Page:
I just received a copy of the new release, Live At The Acoustic Grill, by Al Lerman. Lerman, a super harp player, singer and guitarist has assembled an all acoustic set including such classics as Close To You, It Hurts Me Too and Good Morning Little School Girl which is one of the cooler of the guitar tracks. Charmalene is a cool track with a particularly nice harp solo. Move On Up is another of my favorites. Lerman hits a nice stride on this track with crisp guitar and harp work. My absolute favorite track on the release is an original style arrangement of Cocaine. Kept simple and straightforward, this track really really sits tight and Lerman's harp work is particularly vocal in nature. Don't Leave Me Baby is a real nice heartfelt contemporary blues track. Slippery Slope, a fast paced boogie has driving acoustic guitar rhythm complimenting Lerman's vocals and his harp work on this track adds to the dynamics. On Slim Harpo's Miss You Like The Devil, Lerman digs in on the groove and although he keeps the soloing somewhat contained, he still produces a strong foot stomper. A really nice version of Nobody Knows You When You're Down And Out allows Lerman to shine on vocal, harp and guitar. Clean recording, crisp playing technique and super sensitivity makes this a particularly nice track. Take A Little Time For Yourself is a great choice for the final track with Lerman becoming a little more aggressive on the guitar. His vocals are simple and strong and paired with his clean strumming makes a really nice finale. This is a cool acoustic set and one that Lerman should be proud of.  

If you support live Blues acts, up and coming Blues talents and want to learn more about Blues news and Fathers of the Blues, ”LIKE” ---Bman’s Blues Report--- Facebook Page! I’m looking for great talent and trying to grow the audience for your favorite band!

Friday, March 29, 2013

Blues In D Natural / Queen Bee - Sue Foley

Sue Foley (born March 29, 1968, Ottawa, Ontario, Canada) is a Canadian blues singer and guitarist. Foley has been writing and playing professionally since 1984. She has recorded ten albums, for both Antone's Records and Shanachie Records. She has spent over fourteen years on the road as a bandleader, lead vocalist, guitarist and manager of her own band. In addition to her own touring, she has also shared the stage with blues musicians, such as Back Alley John, B. B. King, Buddy Guy and John Lee Hooker. Her initial career began in Ottawa, Canada, at the age of sixteen where, in addition to solo work, she sang with the Back Alley John Revue. Foley sent a demo tape of herself to Clifford Antone's label (Antone's Records) in 1990. Impressed, the record label arranged an audition for the guitarist. She moved to Austin, Texas and soon signed a recording contract with Antone's. Foley appeared on the bill at the 1992 San Francisco Blues Festival. In 2000 Foley won a Juno Award for Best Blues Album for Love Comin' Down. Her 2007 album, Time Bomb (2007), features two other female blues players, Deborah Coleman and Roxanne Potvin. The opening title track, "Time Bomb", an instrumental where all three women take turns laying down leads, on the next nine songs the women trade off taking lead vocals and guitar duties of every third song until they come together again on the final track "In The Basement".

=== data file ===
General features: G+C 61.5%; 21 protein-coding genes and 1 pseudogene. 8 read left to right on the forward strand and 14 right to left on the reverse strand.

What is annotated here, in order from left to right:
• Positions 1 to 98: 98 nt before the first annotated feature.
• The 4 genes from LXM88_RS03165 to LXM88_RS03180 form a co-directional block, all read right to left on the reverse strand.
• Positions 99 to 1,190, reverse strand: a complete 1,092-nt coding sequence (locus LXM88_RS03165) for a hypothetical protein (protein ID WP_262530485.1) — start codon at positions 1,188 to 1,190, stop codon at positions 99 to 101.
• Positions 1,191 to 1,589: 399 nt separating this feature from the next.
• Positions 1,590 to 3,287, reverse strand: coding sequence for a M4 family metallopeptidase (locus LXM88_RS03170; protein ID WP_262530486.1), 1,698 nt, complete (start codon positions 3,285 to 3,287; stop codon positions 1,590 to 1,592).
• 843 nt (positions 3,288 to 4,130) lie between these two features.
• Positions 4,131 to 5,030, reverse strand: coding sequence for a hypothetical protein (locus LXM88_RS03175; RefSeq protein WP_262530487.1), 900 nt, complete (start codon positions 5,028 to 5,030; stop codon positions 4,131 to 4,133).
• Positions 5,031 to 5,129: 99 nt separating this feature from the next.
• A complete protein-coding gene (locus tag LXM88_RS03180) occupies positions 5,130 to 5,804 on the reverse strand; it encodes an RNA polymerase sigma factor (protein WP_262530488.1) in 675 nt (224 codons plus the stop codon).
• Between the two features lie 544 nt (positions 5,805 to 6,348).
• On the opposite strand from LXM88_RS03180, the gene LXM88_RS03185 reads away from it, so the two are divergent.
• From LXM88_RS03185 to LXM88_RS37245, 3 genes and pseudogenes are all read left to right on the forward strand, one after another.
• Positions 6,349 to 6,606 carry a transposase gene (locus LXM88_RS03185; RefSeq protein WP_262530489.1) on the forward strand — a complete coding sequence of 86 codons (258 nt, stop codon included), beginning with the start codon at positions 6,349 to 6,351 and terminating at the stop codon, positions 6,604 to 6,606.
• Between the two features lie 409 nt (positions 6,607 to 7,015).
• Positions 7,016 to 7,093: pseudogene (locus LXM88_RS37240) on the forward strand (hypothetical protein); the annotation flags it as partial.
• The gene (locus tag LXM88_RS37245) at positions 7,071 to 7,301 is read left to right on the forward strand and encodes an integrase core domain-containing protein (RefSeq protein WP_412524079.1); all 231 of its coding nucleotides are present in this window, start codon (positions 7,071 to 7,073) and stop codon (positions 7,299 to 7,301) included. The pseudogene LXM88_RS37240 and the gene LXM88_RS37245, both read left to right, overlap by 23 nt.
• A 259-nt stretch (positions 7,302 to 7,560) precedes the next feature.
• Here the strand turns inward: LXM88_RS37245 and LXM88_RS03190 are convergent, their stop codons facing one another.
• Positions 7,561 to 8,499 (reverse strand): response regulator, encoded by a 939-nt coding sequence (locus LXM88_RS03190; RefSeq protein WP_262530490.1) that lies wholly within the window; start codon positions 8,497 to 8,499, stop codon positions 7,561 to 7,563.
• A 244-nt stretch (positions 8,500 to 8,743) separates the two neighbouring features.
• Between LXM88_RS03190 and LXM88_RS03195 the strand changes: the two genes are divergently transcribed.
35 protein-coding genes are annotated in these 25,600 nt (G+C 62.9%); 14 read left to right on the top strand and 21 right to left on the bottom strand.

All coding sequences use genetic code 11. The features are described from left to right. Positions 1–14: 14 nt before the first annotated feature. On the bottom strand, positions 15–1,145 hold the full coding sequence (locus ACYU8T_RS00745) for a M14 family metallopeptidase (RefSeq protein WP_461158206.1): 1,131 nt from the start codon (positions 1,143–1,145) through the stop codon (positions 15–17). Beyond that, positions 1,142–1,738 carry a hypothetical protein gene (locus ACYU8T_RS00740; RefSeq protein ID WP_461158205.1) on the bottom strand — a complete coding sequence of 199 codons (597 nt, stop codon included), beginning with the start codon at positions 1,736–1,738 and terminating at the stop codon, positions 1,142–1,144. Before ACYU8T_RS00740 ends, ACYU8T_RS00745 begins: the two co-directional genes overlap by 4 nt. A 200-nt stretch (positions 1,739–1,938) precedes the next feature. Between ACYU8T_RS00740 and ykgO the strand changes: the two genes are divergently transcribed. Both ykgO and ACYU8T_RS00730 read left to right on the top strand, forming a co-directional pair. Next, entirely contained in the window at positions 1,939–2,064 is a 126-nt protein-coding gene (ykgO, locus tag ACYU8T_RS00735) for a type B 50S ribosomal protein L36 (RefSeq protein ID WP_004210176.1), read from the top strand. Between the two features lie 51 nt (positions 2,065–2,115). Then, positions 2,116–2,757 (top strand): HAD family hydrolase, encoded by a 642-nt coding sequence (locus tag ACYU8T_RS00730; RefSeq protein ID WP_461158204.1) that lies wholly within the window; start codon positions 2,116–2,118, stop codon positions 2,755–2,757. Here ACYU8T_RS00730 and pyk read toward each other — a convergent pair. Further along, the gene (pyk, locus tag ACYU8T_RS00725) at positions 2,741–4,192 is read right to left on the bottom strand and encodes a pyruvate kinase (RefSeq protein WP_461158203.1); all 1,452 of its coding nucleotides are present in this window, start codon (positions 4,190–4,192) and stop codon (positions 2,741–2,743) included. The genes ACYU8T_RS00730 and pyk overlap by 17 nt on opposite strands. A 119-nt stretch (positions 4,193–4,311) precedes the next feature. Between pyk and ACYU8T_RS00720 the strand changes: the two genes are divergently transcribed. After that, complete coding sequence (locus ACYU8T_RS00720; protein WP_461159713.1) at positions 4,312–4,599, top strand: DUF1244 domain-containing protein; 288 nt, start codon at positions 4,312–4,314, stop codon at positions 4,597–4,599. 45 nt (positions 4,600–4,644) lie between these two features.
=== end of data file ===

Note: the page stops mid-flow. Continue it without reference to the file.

If you support live Blues acts, up and coming Blues talents and want to learn more about Blues news and Fathers of the Blues, Like ---Bman’s Blues Report--- Facebook Page! I’m looking for great talent and trying to grow the audience for your favorites band! ”LIKE”


Thursday, March 28, 2013

Scott McCord and the Bonafide Truth - Self Titled - New Release Review

Opening with Deploy The Bird, Scott McCord and the Bonafide Truth comes out, horns blazing. Gotta Be Something is a funk, soul, pop track with a bit of Philly sound to my ear. Lead vocalist Scott McCord is backed by Ben Rollo (drums,percussion), Charles James (bass,vocals), Simon Craig (Electric guitar), David Atkinson (Keys), Todd "Storm Shadow" Porter (bari sax), Steve Dyte (trumpet, flugelhorn, vocal and Christian Overton (trombone, vocal) with a high energy, horn infused sound. A relaxed and unusual cover of Beatles track, Baby You're A Rich Man, adds a different flavor featuring primarily McCord on vocal, accented with horns. A little track, Interlude, is actually a very nice little instrumental intro to contemporary sould ballad Where Did You Go. Bringing to mind the work of Michael Franks, McCord sings a very strong vocal pop track with soul roots. The instrumentation is very smooth and subtle. Very nice. Turn Around starts out very quiet and acoustic but opens into a full blown rocker. McCord has a great voice for this style of music and should win loads of new fans with this track and some nice slide guitar. Bad For You, another strong radio style track puts me in mind of Squeeze blended with Steely Dan backed by the Tower of Power. Very interesting mix. Overall this is a very cool release with plenty of horn infused soul/pop tracks and great vocals.